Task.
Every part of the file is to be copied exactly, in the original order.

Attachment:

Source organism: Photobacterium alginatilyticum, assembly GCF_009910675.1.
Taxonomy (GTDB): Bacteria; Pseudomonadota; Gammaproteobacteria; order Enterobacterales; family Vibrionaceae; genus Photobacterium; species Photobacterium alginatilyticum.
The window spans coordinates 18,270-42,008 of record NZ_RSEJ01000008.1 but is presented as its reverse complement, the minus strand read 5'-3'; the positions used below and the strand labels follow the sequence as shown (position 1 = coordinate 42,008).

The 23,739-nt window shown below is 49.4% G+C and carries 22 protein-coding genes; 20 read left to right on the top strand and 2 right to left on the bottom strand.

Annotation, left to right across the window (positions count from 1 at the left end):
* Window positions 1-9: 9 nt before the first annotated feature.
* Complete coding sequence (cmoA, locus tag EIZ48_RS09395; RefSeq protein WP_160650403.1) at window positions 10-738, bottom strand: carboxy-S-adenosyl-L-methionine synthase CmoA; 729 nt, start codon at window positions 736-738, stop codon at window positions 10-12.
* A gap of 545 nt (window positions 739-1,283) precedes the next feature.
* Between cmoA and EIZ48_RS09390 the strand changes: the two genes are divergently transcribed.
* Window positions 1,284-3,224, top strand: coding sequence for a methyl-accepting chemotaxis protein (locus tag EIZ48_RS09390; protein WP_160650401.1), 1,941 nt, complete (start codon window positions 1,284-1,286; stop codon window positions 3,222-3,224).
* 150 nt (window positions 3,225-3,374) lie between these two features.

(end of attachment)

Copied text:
Source organism: Photobacterium alginatilyticum, assembly GCF_009910675.1.
Taxonomy (GTDB): Bacteria; Pseudomonadota; Gammaproteobacteria; order Enterobacterales; family Vibrionaceae; genus Photobacterium; species Photobacterium alginatilyticum.
The window spans coordinates 18,270-42,008 of record NZ_RSEJ01000008.1 but is presented as its reverse complement, the minus strand read 5'-3'; the positions used below and the strand labels follow the sequence as shown (position 1 = coordinate 42,008).

The 23,739-nt window shown below is 49.4% G+C and carries 22 protein-coding genes; 20 read left to right on the top strand and 2 right to left on the bottom strand.

Annotation, left to right across the window (positions count from 1 at the left end):
* Window positions 1-9: 9 nt before the first annotated feature.
* Complete coding sequence (cmoA, locus tag EIZ48_RS09395; RefSeq protein WP_160650403.1) at window positions 10-738, bottom strand: carboxy-S-adenosyl-L-methionine synthase CmoA; 729 nt, start codon at window positions 736-738, stop codon at window positions 10-12.
* A gap of 545 nt (window positions 739-1,283) precedes the next feature.
* Between cmoA and EIZ48_RS09390 the strand changes: the two genes are divergently transcribed.
* Window positions 1,284-3,224, top strand: coding sequence for a methyl-accepting chemotaxis protein (locus tag EIZ48_RS09390; protein WP_160650401.1), 1,941 nt, complete (start codon window positions 1,284-1,286; stop codon window positions 3,222-3,224).
* 150 nt (window positions 3,225-3,374) lie between these two features.